A pass rusher from Texas A&M, Garrett played much of his final college season through a nagging leg injury.

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Cowboys keeping Ezekiel Elliott out of OTAs after car accident

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Cowboys running back Ezekiel Elliott currently isn’t participating in Organized Team Activities, for reasons unrelated to football. According to ESPN, Elliott was a passenger in a Sunday automobile accident.

Via Todd Archer and Adam Schefter of ESPN, Elliott did not suffer significant injuries. The Cowboys have opted to keep him out of the first two OTA sessions in the exercise of caution.

This implies that Elliott has injuries, but that the team doesn’t currently believe the injuries are significant. In January, Elliott was involved in an automobile accident that coach Jason Garrett dubbed a “fender bender.”

It’s unclear how many of the 10 OTA sessions Elliott will miss. Each team is permitted to conduct up to 10.

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Constructing the dream offensive line

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Former Giants tackle and two-time Super Bowl champion David Diehl joined PFT Live on Tuesday for a full hour. Among the segments was an effort to construct the dream offensive line, with a fantasy draft format.

We picked one lineman after another until we each had a tackle-to-tackle unit of five players in whom we’d entrust the health and safety of a quarterback and running backs.

To see and hear what we had to say on the issue, check out the video and feel free to tell us which guy came up with the better dream offensive line. Especially if you think I did.

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Seahawks looking at Austin Davis, along with Colin Kaepernick

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If the Seahawks want to portray this as just another offseason tire-kicking, they needed to roll someone other than Colin Kaepernick into town.

Thus, they’ll have at least one other veteran quarterback come in to audition.

According to Ian Rapoport of the NFL Network, the Seahawks are also bringing in Austin Davis for a workout today.

Davis was most recently with the Broncos, hanging around as a third option behind Trevor Siemian and Paxton Lynch. He has also spent time with the Browns and Rams.

The Seahawks have insisted they’re looking at all available options, and have previously mentioned Robert Griffin III as one.

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Rick Spielman: We’ll take it a day at a time with Teddy Bridgewater

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The Vikings released video of Teddy Bridgewater taking snaps, dropping back and throwing passes during Tuesday’s practice, but they still aren’t ready to talk about when Bridgewater may be able to take on a full workload after last year’s knee injury.

General Manager Rick Spielman met with the media on Wednesday and said that the team will “take it a day at a time” with Bridgewater while adding that the quarterback hasn’t been cleared for full practices at this point. Spielman declined to comment on when that might happen and said it was “still the unknown” whether he’ll play in 2017, but acknowledged that it’s “very encouraging” to see Bridgewater doing things on the field.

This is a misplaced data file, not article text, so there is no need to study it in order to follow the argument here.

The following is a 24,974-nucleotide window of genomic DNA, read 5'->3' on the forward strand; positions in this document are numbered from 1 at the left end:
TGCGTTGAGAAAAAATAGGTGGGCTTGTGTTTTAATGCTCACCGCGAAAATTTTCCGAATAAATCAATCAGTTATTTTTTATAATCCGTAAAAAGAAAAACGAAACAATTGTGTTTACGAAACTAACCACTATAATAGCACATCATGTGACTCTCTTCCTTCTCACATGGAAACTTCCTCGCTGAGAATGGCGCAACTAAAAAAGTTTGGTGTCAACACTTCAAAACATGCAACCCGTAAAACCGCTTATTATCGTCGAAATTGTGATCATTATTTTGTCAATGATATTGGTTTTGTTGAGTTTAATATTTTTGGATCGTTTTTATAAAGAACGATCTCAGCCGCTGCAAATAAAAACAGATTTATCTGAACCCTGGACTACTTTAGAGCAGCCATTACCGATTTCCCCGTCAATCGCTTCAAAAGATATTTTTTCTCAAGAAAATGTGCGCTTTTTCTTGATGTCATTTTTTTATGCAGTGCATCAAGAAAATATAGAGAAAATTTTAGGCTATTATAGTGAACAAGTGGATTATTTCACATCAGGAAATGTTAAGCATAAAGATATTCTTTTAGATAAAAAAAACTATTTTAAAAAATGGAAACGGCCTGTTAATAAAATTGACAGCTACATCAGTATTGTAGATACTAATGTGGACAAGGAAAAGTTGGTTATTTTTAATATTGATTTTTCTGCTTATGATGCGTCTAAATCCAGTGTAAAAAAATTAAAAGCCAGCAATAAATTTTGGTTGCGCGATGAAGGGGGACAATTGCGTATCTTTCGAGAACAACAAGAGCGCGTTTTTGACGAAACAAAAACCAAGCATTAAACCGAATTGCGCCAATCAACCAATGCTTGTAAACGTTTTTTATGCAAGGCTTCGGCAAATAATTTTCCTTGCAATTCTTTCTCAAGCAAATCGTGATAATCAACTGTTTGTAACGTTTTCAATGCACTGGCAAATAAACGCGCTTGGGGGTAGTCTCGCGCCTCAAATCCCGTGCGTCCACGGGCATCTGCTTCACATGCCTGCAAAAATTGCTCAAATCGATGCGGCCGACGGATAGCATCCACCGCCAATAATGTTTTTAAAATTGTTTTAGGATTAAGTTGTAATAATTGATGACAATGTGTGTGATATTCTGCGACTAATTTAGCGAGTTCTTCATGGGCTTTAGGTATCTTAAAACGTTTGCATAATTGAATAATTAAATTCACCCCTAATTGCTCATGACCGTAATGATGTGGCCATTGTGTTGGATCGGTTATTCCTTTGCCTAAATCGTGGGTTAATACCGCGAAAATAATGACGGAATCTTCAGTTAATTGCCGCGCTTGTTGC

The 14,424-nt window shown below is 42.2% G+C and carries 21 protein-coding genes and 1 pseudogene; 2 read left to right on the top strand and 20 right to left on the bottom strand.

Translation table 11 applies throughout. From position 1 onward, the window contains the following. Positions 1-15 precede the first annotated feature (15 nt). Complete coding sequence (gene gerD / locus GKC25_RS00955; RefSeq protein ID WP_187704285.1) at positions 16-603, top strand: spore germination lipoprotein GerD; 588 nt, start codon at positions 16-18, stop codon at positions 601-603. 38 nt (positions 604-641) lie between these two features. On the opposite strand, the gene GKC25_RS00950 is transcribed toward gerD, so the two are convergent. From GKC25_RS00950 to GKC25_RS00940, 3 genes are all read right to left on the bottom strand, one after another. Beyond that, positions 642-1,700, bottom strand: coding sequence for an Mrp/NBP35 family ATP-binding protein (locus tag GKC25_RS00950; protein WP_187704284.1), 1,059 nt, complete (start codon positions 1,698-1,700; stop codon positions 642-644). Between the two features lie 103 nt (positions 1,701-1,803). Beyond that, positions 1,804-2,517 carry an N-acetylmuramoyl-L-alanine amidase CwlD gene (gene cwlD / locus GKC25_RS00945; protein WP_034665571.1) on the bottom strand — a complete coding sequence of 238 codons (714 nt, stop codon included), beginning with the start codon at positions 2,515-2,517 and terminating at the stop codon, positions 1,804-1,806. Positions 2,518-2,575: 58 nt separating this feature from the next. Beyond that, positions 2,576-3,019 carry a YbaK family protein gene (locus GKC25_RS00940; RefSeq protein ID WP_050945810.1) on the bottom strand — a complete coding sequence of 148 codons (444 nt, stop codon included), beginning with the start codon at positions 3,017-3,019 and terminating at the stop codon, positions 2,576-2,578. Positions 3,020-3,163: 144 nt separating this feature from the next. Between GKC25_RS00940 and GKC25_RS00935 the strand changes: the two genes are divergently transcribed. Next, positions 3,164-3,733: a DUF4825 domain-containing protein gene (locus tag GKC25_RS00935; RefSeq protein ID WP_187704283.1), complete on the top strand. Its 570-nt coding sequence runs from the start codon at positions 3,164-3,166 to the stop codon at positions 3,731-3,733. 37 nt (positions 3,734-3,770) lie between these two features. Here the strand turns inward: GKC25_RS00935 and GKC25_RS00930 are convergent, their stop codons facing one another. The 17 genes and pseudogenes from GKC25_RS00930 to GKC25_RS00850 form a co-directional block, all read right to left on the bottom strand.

“Very limited in what he’s able to do at this point, but it’s progress,” Spielman said.

Bridgewater is not at Wednesday’s practice for a previously scheduled doctor’s appointment and Spielman said the release of the video from Tuesday’s closed practice was partly because the media wouldn’t be able to see him working. If all goes well at the doctor and the progress continues, it shouldn’t be too long before they get that opportunity and the Vikings have to make a call about when he moves to the next step of his football work.

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Pro Bowl is staying in Orlando for another year

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Players hoping for free trips to Hawaii are going to continue to be disappointed.

The NFL announced that this year’s Pro Bowl would return to Orlando, after last year’s successful debut there last year.

The all-star game will be held in Camping World Stadium on Jan. 28, and will be broadcast by ESPN and simulcast on ABC, making it the first time it has aired on both cable and broadcast networks.

(While it’s become a silly game full of alternates, people still watch it.)

They will again play with the more familiar AFC vs. NFC format, after realizing previous contrived efforts to gin up interest didn’t work.

It will be interesting to see if playing in a less-than-glamorous destination will cause more and more players to skip the event, but the league was apparently content with last year’s experience.

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Titans sign fifth-rounder Jayon Brown

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The Titans signed first-round cornerback Adoree’ Jackson on Tuesday and they got another one of their draft picks under contract on Wednesday.

Linebacker Jayon Brown has agreed to a four-year deal with the team. Brown, a fifth-round pick, is the seventh player in the draft class to sign a deal.

Brown made 21 starts at UCLA and took over for Myles Jack in the middle of the defense last season. He led the Pac-12 in tackles and intercepted three passes on his way to first-team all-conference honors.

Brown will join college teammate Aaron Wallace in Tennessee’s linebacking corps and will also be reunited with Lou Spanos, who was UCLA’s defensive coordinator in his freshman year before moving on to become the Titans’ linebackers coach.